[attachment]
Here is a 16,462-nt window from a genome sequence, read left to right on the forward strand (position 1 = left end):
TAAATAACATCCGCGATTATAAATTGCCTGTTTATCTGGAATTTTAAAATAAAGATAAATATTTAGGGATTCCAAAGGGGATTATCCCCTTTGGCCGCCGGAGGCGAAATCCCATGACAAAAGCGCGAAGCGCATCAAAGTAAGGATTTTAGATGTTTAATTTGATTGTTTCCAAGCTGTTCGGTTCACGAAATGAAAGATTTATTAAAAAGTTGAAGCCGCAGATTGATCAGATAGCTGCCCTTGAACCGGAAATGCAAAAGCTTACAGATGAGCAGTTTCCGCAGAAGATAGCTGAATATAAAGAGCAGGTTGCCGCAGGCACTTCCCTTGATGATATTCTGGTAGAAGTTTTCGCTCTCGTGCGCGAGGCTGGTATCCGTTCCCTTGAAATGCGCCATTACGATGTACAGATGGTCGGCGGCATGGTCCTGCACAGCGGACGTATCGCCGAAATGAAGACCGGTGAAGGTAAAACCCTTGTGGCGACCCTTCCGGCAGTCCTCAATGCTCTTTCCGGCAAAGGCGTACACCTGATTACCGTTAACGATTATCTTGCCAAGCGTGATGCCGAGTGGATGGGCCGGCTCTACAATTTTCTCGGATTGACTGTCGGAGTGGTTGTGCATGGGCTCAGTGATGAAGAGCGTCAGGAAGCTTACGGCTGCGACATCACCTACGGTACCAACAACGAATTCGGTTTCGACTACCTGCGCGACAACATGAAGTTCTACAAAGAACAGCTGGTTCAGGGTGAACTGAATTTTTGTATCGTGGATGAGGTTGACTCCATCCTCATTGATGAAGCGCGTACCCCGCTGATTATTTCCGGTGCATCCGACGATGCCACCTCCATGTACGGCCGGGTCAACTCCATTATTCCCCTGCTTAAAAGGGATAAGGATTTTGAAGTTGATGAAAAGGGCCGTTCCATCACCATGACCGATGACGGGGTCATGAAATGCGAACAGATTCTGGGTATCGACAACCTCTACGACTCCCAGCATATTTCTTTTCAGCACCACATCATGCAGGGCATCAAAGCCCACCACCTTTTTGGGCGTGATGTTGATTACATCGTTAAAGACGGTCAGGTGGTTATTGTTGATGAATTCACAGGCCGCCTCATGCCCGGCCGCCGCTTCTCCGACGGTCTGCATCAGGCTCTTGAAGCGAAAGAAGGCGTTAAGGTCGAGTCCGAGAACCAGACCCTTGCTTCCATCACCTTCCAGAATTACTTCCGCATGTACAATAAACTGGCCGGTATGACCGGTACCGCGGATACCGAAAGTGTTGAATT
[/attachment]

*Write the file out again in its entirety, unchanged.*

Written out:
Here is a 16,462-nt window from a genome sequence, read left to right on the forward strand (position 1 = left end):
TAAATAACATCCGCGATTATAAATTGCCTGTTTATCTGGAATTTTAAAATAAAGATAAATATTTAGGGATTCCAAAGGGGATTATCCCCTTTGGCCGCCGGAGGCGAAATCCCATGACAAAAGCGCGAAGCGCATCAAAGTAAGGATTTTAGATGTTTAATTTGATTGTTTCCAAGCTGTTCGGTTCACGAAATGAAAGATTTATTAAAAAGTTGAAGCCGCAGATTGATCAGATAGCTGCCCTTGAACCGGAAATGCAAAAGCTTACAGATGAGCAGTTTCCGCAGAAGATAGCTGAATATAAAGAGCAGGTTGCCGCAGGCACTTCCCTTGATGATATTCTGGTAGAAGTTTTCGCTCTCGTGCGCGAGGCTGGTATCCGTTCCCTTGAAATGCGCCATTACGATGTACAGATGGTCGGCGGCATGGTCCTGCACAGCGGACGTATCGCCGAAATGAAGACCGGTGAAGGTAAAACCCTTGTGGCGACCCTTCCGGCAGTCCTCAATGCTCTTTCCGGCAAAGGCGTACACCTGATTACCGTTAACGATTATCTTGCCAAGCGTGATGCCGAGTGGATGGGCCGGCTCTACAATTTTCTCGGATTGACTGTCGGAGTGGTTGTGCATGGGCTCAGTGATGAAGAGCGTCAGGAAGCTTACGGCTGCGACATCACCTACGGTACCAACAACGAATTCGGTTTCGACTACCTGCGCGACAACATGAAGTTCTACAAAGAACAGCTGGTTCAGGGTGAACTGAATTTTTGTATCGTGGATGAGGTTGACTCCATCCTCATTGATGAAGCGCGTACCCCGCTGATTATTTCCGGTGCATCCGACGATGCCACCTCCATGTACGGCCGGGTCAACTCCATTATTCCCCTGCTTAAAAGGGATAAGGATTTTGAAGTTGATGAAAAGGGCCGTTCCATCACCATGACCGATGACGGGGTCATGAAATGCGAACAGATTCTGGGTATCGACAACCTCTACGACTCCCAGCATATTTCTTTTCAGCACCACATCATGCAGGGCATCAAAGCCCACCACCTTTTTGGGCGTGATGTTGATTACATCGTTAAAGACGGTCAGGTGGTTATTGTTGATGAATTCACAGGCCGCCTCATGCCCGGCCGCCGCTTCTCCGACGGTCTGCATCAGGCTCTTGAAGCGAAAGAAGGCGTTAAGGTCGAGTCCGAGAACCAGACCCTTGCTTCCATCACCTTCCAGAATTACTTCCGCATGTACAATAAACTGGCCGGTATGACCGGTACCGCGGATACCGAAAGTGTTGAATT